Synopses & Reviews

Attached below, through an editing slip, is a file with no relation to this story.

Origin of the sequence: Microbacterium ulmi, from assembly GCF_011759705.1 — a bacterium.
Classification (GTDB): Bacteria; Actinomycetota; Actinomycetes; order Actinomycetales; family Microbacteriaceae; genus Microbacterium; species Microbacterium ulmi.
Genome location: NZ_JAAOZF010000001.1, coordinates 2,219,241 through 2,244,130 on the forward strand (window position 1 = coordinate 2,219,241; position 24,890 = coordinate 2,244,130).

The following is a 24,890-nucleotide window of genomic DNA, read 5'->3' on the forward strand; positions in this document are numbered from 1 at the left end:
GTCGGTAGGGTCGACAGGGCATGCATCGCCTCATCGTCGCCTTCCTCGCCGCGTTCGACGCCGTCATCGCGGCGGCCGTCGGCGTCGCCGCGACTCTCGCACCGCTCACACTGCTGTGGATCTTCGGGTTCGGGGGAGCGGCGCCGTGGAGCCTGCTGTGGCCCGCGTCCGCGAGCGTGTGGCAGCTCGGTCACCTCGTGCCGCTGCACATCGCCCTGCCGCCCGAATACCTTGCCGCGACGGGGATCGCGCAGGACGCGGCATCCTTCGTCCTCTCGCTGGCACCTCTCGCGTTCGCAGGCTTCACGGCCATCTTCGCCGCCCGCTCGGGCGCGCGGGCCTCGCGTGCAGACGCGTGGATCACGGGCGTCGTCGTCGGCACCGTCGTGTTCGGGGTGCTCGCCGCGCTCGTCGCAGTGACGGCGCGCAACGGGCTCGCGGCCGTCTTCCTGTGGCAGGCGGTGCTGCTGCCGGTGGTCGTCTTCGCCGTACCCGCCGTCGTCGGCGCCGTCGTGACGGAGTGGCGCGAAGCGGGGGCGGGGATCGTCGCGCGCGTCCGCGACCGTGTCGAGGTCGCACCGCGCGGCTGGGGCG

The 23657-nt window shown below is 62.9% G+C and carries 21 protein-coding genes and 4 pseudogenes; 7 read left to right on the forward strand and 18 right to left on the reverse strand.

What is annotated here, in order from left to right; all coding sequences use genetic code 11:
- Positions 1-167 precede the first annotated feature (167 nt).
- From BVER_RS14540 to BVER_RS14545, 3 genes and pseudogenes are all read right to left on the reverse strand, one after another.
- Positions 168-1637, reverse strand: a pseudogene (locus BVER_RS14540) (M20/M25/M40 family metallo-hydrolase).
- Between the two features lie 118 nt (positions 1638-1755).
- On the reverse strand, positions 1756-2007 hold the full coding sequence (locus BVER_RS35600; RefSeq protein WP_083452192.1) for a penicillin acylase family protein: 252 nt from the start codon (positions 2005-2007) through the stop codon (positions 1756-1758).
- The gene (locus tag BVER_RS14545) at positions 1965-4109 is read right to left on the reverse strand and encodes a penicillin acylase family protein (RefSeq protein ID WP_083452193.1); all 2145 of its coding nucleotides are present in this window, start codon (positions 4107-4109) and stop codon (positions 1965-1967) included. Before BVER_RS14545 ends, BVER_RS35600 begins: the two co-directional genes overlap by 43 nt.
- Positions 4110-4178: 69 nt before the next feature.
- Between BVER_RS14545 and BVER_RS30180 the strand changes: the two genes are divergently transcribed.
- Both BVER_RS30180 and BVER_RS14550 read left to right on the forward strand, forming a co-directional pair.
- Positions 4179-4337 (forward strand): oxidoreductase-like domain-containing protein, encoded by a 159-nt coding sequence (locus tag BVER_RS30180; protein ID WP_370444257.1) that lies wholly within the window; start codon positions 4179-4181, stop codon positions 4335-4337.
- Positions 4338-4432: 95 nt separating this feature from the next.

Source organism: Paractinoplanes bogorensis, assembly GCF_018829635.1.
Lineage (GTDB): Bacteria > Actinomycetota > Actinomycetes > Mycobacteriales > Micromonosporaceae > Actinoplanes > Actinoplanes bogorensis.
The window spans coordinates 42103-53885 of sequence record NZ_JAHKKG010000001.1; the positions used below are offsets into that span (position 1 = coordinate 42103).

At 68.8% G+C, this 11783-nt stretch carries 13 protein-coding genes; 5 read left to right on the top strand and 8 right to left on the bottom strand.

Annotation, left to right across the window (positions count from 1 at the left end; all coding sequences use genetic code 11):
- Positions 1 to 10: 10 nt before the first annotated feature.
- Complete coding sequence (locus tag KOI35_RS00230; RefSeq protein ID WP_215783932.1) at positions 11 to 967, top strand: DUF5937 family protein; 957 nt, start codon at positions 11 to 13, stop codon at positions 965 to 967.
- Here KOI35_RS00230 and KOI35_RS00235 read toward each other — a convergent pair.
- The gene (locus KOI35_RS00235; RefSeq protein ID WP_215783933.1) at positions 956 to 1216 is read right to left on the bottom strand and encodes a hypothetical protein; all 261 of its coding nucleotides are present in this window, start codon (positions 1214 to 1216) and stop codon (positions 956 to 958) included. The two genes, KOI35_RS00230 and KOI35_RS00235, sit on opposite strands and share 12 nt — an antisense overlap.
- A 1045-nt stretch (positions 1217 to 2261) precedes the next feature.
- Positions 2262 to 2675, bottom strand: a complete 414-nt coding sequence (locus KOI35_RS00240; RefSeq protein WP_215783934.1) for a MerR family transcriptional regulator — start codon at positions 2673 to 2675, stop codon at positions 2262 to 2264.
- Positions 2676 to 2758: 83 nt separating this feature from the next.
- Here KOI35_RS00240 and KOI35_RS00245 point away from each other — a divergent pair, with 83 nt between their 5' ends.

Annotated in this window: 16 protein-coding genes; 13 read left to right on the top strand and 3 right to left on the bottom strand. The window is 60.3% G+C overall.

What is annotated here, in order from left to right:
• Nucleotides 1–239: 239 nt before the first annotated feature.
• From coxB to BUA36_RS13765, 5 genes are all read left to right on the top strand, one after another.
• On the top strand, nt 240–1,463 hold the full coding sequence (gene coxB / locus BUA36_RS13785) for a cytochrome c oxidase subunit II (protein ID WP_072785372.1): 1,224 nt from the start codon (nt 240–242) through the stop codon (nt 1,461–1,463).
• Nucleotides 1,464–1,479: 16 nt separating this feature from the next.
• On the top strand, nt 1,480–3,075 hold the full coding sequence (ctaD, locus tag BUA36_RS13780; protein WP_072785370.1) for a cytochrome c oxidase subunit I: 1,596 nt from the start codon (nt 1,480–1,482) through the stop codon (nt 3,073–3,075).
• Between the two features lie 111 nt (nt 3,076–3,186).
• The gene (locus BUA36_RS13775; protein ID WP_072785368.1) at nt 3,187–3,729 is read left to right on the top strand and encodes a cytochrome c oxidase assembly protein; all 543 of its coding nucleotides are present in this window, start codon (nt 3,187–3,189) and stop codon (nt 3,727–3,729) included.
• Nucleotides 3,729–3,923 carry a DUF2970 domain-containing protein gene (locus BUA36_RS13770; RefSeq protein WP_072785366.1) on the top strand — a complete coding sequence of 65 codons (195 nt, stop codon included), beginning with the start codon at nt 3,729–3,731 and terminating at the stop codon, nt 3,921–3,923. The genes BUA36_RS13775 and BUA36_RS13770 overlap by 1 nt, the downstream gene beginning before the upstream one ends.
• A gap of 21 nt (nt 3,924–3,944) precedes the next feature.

For many Western students of Japanese culture and visitors to Japan, Japanese humor seems obscure, difficult to find, and perhaps even nonexistent. By bringing together scholarly insights and original research by both Japanese and non-Japanese experts, Jessica Milner Davis bridges the differences between humor in Japan and the West and examines the entire spectrum of Japanese humor, from ancient traditions and surviving rituals of laughter to the norms of joke-telling in ordinary conversation in Japan and America. For anyone interested in Japan and Japanese culture, or the study of humor, Understanding Humor in Japan is an important teaching tool. It provides accessible, illustrative examples of humor in both Japanese and English with explanations of their meaning and culture significance. Scholarly yet readable, these essays offer intelligent discussion on such topics as the Japanese delight in wordplay, the hidden comic content of Japanese newspapers, the role of film and television in developing modern Japanese stand-up comedy, and formal censorship and its impact on humorous writing and self-expression in Japan, Understanding Humor in Japan breaks new ground in the study of humor, reveals Japan's rich comic traditions, and sheds light on much that is taken for granted about the role of laughter in civilized societies.